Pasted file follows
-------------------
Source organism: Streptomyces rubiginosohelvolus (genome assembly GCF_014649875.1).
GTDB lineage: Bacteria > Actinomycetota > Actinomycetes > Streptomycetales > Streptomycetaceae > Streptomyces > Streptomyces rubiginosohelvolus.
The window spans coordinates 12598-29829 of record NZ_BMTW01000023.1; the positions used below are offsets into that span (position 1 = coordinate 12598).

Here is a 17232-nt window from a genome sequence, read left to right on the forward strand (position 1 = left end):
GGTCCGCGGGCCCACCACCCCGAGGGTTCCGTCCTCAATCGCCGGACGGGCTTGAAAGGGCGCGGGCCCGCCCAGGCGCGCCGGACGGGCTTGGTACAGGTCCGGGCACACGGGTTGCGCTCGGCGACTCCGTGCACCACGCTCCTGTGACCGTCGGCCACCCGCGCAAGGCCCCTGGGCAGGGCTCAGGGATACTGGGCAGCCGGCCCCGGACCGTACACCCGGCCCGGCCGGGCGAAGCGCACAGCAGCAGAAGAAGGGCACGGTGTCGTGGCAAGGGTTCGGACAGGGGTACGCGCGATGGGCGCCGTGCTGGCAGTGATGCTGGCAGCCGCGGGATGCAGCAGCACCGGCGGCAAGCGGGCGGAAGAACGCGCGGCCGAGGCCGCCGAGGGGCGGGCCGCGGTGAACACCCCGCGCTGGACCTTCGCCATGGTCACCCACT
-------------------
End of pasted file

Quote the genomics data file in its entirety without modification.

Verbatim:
Source organism: Streptomyces rubiginosohelvolus (genome assembly GCF_014649875.1).
GTDB lineage: Bacteria > Actinomycetota > Actinomycetes > Streptomycetales > Streptomycetaceae > Streptomyces > Streptomyces rubiginosohelvolus.
The window spans coordinates 12598-29829 of record NZ_BMTW01000023.1; the positions used below are offsets into that span (position 1 = coordinate 12598).

Here is a 17232-nt window from a genome sequence, read left to right on the forward strand (position 1 = left end):
GGTCCGCGGGCCCACCACCCCGAGGGTTCCGTCCTCAATCGCCGGACGGGCTTGAAAGGGCGCGGGCCCGCCCAGGCGCGCCGGACGGGCTTGGTACAGGTCCGGGCACACGGGTTGCGCTCGGCGACTCCGTGCACCACGCTCCTGTGACCGTCGGCCACCCGCGCAAGGCCCCTGGGCAGGGCTCAGGGATACTGGGCAGCCGGCCCCGGACCGTACACCCGGCCCGGCCGGGCGAAGCGCACAGCAGCAGAAGAAGGGCACGGTGTCGTGGCAAGGGTTCGGACAGGGGTACGCGCGATGGGCGCCGTGCTGGCAGTGATGCTGGCAGCCGCGGGATGCAGCAGCACCGGCGGCAAGCGGGCGGAAGAACGCGCGGCCGAGGCCGCCGAGGGGCGGGCCGCGGTGAACACCCCGCGCTGGACCTTCGCCATGGTCACCCACT